vec4 castRay(inout vec3 inRayPos, inout vec3 inRayDir)
{
vec4 rgb = vec4(0.0);    // Default color.
float d_nearest = 999.0; // Distance to the nearest hit object.

vec4 hit_rgb;
vec3 bouncedRayPos, bouncedRayDir;
vec3 testRayPos, testRayDir;

// Check for a collision with each of the objects in the scene.
for (int id = 0; id < 3; id++)
{
testRayPos = vec3(inRayPos); testRayDir = vec3(inRayDir);
float d = objectHit(id, testRayPos, testRayDir, hit_rgb);

// If there was a hit, and it occurred nearer than any other object...
if (d > 0.0 && d < d_nearest)
{
// ...remember it.
d_nearest = d;
rgb = hit_rgb;
bouncedRayPos = vec3(testRayPos); bouncedRayDir = vec3(testRayDir);
}
}

// If we hit something...
if (d_nearest > 0.0 && d_nearest < 999.0)
{
inRayPos = bouncedRayPos;
inRayDir = bouncedRayDir;

// Advance the ray by a small amount.
vec3 pos = bouncedRayPos + bouncedRayDir / 1000.0;

// Calculate the vector connecting the hit point to the light.
vec3 dir = lightPos() - bouncedRayDir;
if (rayIsBlocked(pos, dir))
{
// An object is blocking the light source - We're in shadow.
rgb.rgb = vec3(0.0);
}
else
{
// The point can see the light - Calculate how much it can see.
applyLighting(bouncedRayPos, bouncedRayDir, rgb);
}
}

return rgb;
}

// The entry point to the shader.
void main() {
// Invert the texture Y coordinate so our scene renders the right way up.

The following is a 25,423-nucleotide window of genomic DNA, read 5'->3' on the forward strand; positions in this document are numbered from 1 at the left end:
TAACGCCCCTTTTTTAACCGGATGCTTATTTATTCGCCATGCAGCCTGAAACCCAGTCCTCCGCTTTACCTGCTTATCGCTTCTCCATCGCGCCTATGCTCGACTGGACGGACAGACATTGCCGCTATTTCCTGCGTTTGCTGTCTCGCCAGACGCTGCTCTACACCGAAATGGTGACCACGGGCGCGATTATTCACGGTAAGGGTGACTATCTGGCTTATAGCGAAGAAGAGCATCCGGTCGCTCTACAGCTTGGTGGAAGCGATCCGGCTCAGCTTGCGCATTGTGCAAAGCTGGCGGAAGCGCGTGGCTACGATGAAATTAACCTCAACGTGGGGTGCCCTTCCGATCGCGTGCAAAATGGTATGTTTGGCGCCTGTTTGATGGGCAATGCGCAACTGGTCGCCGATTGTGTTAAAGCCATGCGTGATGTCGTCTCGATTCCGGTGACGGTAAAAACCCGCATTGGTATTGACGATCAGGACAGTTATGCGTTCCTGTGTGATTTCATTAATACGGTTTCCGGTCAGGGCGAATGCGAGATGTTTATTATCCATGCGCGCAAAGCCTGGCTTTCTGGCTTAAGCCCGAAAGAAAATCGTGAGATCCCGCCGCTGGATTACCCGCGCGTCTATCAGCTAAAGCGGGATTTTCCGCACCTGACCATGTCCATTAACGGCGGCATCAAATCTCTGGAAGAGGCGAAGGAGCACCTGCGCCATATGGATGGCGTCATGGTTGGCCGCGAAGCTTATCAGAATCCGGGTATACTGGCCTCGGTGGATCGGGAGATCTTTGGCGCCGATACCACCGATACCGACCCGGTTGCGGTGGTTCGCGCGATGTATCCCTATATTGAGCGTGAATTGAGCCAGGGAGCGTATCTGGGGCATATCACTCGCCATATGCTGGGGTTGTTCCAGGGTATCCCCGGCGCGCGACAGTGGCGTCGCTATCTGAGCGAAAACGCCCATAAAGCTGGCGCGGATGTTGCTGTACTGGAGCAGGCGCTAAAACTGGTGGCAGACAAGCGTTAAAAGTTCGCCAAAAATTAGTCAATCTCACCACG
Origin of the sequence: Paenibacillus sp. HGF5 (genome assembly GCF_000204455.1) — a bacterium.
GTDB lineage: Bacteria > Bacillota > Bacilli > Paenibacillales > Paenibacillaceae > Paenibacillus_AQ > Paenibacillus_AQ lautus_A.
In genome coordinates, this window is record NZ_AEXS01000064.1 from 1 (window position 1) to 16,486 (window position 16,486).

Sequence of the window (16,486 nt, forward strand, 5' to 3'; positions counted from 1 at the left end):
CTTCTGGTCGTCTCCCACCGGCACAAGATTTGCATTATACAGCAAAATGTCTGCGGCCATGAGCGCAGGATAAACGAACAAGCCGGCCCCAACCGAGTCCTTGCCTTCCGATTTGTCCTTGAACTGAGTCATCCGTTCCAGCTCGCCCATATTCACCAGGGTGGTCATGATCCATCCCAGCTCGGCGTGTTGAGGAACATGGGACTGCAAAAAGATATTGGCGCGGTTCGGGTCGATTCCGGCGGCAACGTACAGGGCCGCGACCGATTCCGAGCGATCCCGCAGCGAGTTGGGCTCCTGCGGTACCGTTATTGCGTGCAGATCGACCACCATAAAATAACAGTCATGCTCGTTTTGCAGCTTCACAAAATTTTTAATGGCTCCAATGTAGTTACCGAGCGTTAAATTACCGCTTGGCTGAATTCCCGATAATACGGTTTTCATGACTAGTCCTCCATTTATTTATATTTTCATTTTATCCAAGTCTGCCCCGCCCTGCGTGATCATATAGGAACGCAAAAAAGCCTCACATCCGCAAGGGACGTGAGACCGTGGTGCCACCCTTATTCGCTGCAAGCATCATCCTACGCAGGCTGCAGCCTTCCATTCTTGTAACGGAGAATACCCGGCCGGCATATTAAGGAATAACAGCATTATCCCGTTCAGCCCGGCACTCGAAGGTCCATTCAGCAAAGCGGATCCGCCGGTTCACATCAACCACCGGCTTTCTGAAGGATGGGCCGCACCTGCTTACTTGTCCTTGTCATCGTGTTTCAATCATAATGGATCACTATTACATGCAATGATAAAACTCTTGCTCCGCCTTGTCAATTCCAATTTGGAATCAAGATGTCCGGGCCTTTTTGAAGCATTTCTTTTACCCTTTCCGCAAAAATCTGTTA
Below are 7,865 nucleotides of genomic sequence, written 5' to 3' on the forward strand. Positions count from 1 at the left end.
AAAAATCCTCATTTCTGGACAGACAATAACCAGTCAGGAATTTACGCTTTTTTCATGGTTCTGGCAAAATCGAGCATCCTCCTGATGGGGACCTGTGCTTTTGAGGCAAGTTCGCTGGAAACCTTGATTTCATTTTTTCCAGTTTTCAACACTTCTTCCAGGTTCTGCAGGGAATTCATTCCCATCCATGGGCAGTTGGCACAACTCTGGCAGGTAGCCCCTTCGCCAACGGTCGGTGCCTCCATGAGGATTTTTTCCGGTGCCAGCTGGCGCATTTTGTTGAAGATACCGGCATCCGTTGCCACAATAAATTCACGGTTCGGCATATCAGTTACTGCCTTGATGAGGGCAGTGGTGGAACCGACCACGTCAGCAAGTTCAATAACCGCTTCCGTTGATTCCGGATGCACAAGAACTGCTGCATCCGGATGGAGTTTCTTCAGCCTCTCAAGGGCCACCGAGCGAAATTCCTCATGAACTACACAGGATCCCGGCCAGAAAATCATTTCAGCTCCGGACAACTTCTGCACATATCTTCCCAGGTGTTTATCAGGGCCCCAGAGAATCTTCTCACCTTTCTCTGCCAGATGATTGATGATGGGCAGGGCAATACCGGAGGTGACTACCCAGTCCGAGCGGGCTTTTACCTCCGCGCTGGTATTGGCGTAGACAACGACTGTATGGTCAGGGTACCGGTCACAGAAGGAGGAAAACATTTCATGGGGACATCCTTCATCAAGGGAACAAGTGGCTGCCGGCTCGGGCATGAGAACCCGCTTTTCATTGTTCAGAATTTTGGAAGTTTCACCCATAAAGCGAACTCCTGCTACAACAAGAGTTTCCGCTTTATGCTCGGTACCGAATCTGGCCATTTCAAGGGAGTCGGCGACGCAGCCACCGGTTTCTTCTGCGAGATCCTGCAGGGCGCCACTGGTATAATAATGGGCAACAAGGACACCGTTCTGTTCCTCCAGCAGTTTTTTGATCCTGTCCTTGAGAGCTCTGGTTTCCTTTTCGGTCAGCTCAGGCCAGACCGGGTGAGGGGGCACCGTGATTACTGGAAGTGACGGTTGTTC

vec2 p = vec2(position.x, 1.0 - position.y);

// Set the camera properties.
float cameraDist = 2.0;

// Define the position and directions of the 'ray' to fire.
vec3 rayPos = vec3(p.x - 0.5, 0.5 - p.y, -cameraDist);
vec3 rayDir = normalize(vec3(p.x - 0.5, 0.5 - p.y, 1.0));

// Fire the ray into the scene.
vec4 rgb = castRay(rayPos, rayDir);
if (rgb.a > 0.0)
{
// The ray hit an object!

// Advance the ray by a small amount.
rayPos += rayDir / 1000.0;

// Cast the reflected ray, and combine the results with the original RGB.
float shine = 0.2;
vec4 rgb_bounce = castRay(rayPos, rayDir);
rgb = rgb * (1.0 - shine) + rgb_bounce * shine;
}
else
{
// The ray missed all objects - Plot a black pixel.
rgb = vec4(0.0, 0.0, 0.0, 1.0);
}

gl_FragColor = rgb;
}```

…and here’s the effect on the output… As with the earlier articles, we’ve only made a couple of small changes, but the output has changed significantly.

The ‘tiles’ on the floor are added by toggling the pixel color between black and white, based on the x (left/right) and z (near/far) coordinate at which the ray hits the floor – See the latter section of planeHit. The size of the tiles can be changed by multiplying the x,z coordinates by any constant you choose. One of the benefits of immediate feedback in the shader editor is that it is easy to find a constant which works best for you.

The screenshot above also shows shadows – Clearest on the lower/right sections of the spheres. I’m continuously trying to keep the implementation I chose to be as simple as possible, as my emphasis is on keeping the rendering performance high. With this in mind castRay now makes a call to the new rayIsBlocked function. rayIsBlocked will re-use the objectHit code to determine whether there are any objects in between the ray’s ‘hit point’ and the light. No objects means the pixel gets the full benefit of the light, and an obstruction simply sets the RGB color to black. Many alternative methods of implementing shadows exist – Perhaps taking into account more lights or reflected light – But always as the cost of performance…

In the next, final, article we'll be adding camera movement to pan around the scene.